Delta Burke recalls using crystal meth for weight loss while filming ‘Filthy Rich’

Delta Burke recalls using crystal meth for weight loss while filming ‘Filthy Rich’ Delta Burke is opening up about how perception about her body led her to using drugs. The “Designing Women” star, 67, appeared on an episode of “Glamorous Trash: A Celebrity Memoir Podcast” released Friday where she discussed how her sitcom fame impacted her body image, which she’s discussed in her 1998 memoir “Delta Style: Eve Wasn’t a Size 6 and Neither Am I.” Burke said she was “emotionally too fragile” at the time of her fame, especially as it pertained to “ugly” interactions with fans. “I thought I was stronger. I tried very hard to defend myself against lies and all the ugliness that was there and I wasn’t gonna win. I’m just an actress. I don’t have any power,” she said. “Hollywood will mess your head up. And I had always thought, ‘I want to be a famous actress.’ I thought that meant that you would be a famous and well-respected actress, but that’s not what it meant,” the sitcom actress recalled. “And the moment I became famous, it was like, ‘Oh no, no, no. This is not what I had in mind at all. I don’t think I want to be this anymore.’ But then it’s too late.” The “Steel Magnolias” actress said she began taking prescribed pills known as “Black Beauties” when she was attending drama school in London, only to find out they were illegal in the U.S. “Black Beauties” are a street name for amphetamines, which are sometimes prescribed for attention-deficit hyperactivity disorder (ADHD), according to the U.S. Drug Enforcement Agency. However, the drug became popular for recreational use in the U.S. during the 1960s and 1970s. They were outlawed in 1965, but not officially pulled from the market until 1998. Tori Spelling reveals she tried Ozempic, Mounjaro after birth of fifth child “They were like medicine to me,” Burke said. She later built up a tolerance which led her to doing crystal meth. The actress said, “nobody knew about crystal meth at the time,” and she would put it in her cranberry juice before heading to work on the set of “Filthy Rich” from 1982 to 1983. “I wouldn’t eat for five days,” Burke recalled. “And they were still saying, ‘Your butt’s too big. Your legs are too big.’ And I now look back at those pictures and go, ‘I was a freaking goddess.'” Looking back, the actress said, “I wish that I had known and I wish that every young women could know she is beautiful, she’s got power and she doesn’t know it because they don’t want her to know it.” If your or someone you know is struggling with substance use disorders, you can call the Substance Abuse and Mental Health Services Administration National Helpline at 1-800-662-4357. The service is free, confidential and available in English and Spanish.  If you or someone you know is struggling with body image or eating concerns, the National Eating Disorders Association’s toll-free and confidential helpline is available by phone or text at 1-800-931-2237 or by click-to-chat message at nationaleatingdisorders.org/helpline. For 24/7 crisis situations, text “NEDA” to 741-741.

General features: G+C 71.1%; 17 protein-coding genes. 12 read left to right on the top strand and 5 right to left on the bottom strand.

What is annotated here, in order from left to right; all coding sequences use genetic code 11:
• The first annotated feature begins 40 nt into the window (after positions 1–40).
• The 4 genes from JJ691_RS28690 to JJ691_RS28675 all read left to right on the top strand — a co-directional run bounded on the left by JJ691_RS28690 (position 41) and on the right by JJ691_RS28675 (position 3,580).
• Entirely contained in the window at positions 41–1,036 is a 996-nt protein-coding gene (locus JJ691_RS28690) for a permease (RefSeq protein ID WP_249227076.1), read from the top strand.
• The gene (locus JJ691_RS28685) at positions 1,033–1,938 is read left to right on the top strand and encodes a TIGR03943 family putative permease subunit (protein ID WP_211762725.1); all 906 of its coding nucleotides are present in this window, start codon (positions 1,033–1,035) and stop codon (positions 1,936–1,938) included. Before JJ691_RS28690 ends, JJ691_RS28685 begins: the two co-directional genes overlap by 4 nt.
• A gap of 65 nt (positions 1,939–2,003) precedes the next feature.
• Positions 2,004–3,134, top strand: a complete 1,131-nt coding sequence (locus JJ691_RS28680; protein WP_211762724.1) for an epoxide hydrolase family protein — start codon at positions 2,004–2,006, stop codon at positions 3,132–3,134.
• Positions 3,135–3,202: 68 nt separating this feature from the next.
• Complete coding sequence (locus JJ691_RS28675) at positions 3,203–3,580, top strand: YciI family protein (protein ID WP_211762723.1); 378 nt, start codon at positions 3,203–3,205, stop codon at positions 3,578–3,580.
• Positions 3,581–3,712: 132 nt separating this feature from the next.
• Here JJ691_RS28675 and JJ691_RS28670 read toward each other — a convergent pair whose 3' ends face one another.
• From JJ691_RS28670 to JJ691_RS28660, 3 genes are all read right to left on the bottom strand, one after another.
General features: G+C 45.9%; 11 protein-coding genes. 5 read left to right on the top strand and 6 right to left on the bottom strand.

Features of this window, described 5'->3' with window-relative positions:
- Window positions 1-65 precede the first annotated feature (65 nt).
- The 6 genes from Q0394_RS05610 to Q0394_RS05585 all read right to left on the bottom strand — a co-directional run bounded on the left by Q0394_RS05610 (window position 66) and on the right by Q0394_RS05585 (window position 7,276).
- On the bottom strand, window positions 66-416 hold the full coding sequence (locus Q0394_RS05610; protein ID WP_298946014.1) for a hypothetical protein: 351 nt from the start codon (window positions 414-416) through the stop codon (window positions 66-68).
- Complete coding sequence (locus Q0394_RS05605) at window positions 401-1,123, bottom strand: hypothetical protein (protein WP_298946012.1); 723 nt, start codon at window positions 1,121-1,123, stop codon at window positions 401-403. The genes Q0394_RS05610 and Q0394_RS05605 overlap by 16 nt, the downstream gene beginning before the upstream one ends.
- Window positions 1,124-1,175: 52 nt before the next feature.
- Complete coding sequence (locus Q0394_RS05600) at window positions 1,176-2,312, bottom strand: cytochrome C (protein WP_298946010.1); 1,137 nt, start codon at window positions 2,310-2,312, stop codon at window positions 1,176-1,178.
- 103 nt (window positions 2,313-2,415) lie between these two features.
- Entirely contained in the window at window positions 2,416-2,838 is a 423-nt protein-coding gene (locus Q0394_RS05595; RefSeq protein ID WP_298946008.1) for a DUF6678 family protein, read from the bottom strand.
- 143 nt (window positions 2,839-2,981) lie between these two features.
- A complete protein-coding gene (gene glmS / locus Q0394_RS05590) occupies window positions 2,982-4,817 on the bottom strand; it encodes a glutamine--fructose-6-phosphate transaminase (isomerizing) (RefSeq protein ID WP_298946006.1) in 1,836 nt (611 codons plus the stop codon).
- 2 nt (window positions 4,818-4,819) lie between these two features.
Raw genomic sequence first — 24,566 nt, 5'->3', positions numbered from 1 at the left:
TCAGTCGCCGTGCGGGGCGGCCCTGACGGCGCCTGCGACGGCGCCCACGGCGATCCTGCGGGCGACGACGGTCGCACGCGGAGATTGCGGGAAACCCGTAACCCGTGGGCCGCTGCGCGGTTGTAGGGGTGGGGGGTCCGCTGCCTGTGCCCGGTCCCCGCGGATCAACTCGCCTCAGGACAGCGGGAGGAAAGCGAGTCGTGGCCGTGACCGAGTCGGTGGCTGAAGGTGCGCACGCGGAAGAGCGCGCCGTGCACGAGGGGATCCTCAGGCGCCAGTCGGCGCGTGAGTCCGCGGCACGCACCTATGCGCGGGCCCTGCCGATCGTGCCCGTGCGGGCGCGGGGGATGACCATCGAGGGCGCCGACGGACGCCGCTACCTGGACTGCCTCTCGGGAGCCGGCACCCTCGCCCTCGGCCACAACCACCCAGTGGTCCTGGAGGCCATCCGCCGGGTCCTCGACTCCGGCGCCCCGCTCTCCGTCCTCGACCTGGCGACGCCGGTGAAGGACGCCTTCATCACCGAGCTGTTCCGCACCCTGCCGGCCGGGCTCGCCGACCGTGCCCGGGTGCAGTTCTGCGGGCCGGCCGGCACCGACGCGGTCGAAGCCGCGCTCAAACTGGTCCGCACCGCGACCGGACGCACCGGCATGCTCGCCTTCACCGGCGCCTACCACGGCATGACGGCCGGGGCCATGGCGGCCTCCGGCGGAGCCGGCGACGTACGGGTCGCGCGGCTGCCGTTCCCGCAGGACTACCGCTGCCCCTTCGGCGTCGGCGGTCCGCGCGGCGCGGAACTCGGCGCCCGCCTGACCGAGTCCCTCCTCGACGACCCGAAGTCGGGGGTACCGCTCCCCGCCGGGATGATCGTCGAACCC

This content was originally published here.

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